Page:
Trump Administration Protects School Prayer

Jan 16, 2020

The U. S. Department of Justice (DOJ) and the Department of Education announced a proposed rule that will provide guidance on legal protections for prayer and other religious expression in public schools. The purpose of this updated guidance is to provide information on the current state of the law and to clarify the extent to which prayer in public schools is legally protected.  

The updated guidance generally addresses principles of religious liberty that relate to religious expression more broadly, including prayer, in accordance with President Trump’s executive order and the Attorney General’s Memorandum on Federal Law Protections for Religious Liberty. It is also meant to advise state educational agencies (SEAs) and local educational agencies (LEAs) on how to comply with governing constitutional and statutory law. It also discusses the Equal Access Act, which provides statutory protection for religious expression in public schools.  

The Elementary and Secondary Education Act of 1965 (ESEA), as amended by the Every Student Succeeds Act, requires the secretary of education to issue guidance to SEAs, LEAs, and the public on constitutionally protected prayer in public elementary and secondary schools.  It requires the Department of Justice’s Office of Legal Counsel to review the guidance prior to distribution to ensure that it represents the current state of the law.  In addition, it requires that, as a condition of receiving ESEA funds, an LEA must certify in writing to its SEA that it has no policy that prevents, or otherwise denies participation in, constitutionally protected prayer in public schools as detailed in this updated guidance.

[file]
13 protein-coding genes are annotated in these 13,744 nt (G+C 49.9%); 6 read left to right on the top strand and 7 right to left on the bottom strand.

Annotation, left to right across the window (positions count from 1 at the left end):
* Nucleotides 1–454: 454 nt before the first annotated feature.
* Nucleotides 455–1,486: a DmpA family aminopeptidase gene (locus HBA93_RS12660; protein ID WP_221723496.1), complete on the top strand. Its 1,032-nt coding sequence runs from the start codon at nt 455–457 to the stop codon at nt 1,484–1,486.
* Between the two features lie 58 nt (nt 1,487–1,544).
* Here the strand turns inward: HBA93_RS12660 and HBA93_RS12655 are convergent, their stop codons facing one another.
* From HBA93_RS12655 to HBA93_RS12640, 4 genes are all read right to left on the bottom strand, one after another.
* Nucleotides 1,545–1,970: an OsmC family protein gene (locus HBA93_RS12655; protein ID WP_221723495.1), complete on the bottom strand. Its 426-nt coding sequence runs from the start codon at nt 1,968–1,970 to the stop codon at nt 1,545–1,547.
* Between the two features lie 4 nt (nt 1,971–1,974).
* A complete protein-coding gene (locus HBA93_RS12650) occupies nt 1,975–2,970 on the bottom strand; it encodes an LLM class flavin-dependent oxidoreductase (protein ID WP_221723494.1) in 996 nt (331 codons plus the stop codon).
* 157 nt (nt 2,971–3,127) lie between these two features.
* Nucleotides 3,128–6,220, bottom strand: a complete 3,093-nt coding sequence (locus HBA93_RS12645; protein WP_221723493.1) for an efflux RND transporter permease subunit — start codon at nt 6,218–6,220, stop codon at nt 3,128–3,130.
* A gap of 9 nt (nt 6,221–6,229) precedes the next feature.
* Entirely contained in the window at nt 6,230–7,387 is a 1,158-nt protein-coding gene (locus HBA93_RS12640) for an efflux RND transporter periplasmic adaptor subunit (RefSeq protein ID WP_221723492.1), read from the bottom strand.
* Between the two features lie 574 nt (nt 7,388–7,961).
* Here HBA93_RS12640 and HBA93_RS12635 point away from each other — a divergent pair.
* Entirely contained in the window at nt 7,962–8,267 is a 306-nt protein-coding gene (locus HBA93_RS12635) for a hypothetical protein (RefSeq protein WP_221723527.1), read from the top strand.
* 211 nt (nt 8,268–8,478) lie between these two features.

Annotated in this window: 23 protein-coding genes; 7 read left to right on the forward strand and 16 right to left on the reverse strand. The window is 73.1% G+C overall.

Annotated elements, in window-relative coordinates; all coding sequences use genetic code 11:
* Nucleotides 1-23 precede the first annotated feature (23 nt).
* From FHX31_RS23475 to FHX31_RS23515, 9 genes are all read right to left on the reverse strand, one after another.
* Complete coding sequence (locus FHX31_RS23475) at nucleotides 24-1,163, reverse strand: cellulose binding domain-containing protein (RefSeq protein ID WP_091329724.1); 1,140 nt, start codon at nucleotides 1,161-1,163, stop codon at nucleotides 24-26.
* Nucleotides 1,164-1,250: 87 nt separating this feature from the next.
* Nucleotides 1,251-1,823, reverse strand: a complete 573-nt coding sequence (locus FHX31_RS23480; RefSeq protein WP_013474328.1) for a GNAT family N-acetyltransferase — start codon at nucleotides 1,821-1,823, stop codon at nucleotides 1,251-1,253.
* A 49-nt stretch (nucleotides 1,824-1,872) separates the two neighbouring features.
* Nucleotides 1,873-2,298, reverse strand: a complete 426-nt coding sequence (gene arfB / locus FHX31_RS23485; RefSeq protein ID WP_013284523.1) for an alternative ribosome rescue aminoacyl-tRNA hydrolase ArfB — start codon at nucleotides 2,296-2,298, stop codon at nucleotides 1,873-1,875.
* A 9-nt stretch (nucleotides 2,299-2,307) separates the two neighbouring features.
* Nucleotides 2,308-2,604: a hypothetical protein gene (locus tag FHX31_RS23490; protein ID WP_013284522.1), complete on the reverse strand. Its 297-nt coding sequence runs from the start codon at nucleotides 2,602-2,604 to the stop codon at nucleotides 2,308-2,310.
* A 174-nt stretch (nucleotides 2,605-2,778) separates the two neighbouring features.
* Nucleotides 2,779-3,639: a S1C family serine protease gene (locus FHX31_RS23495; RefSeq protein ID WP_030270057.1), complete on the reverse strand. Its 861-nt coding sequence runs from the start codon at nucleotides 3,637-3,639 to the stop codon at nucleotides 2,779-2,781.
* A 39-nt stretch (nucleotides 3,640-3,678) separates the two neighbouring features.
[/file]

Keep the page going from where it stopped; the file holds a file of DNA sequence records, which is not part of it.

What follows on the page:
The First Amendment also guarantees students the right to pray individually or in groups on school grounds during any non-instructional time. All students may express their opinions verbally or in writing before or after school, in between classes, during the lunch hour or on the playing field, according to the federal guidelines on prayer in public schools issued in 2003. Liberty Counsel also has a students’ rights handout  on its website.

DOJ’s proposed rule also eliminates current discriminatory regulations, enacted by former President Obama, that require only religious providers of social services to make referrals under certain circumstances to alternative service providers and post notices regarding this referral procedure.  However, as DOJ’s proposed rule observes, these burdens were not required by any applicable law, and because they were imposed only on religious social service providers, they are in opposition with recent Supreme Court precedent regarding nondiscrimination against religious organizations. The proposed rule also will foreclose other unequal treatment of religious organizations by ensuring that they are not required to provide assurances or notices that are not required of secular organizations. 

In addition, the proposed rule will clarify that religious organizations may apply for awards on the same basis as any other organization and that when DOJ selects award recipients, DOJ will not discriminate based on an organization’s religious character. The proposed rule also clarifies that religious organizations participating in DOJ-supported programs retain their independence from the government and may continue to carry out their missions consistent with religious freedom protections in federal law, including the Free Speech and Free Exercise Clauses of the First Amendment. 

Read the Press Release and join the conversation on Facebook.

 



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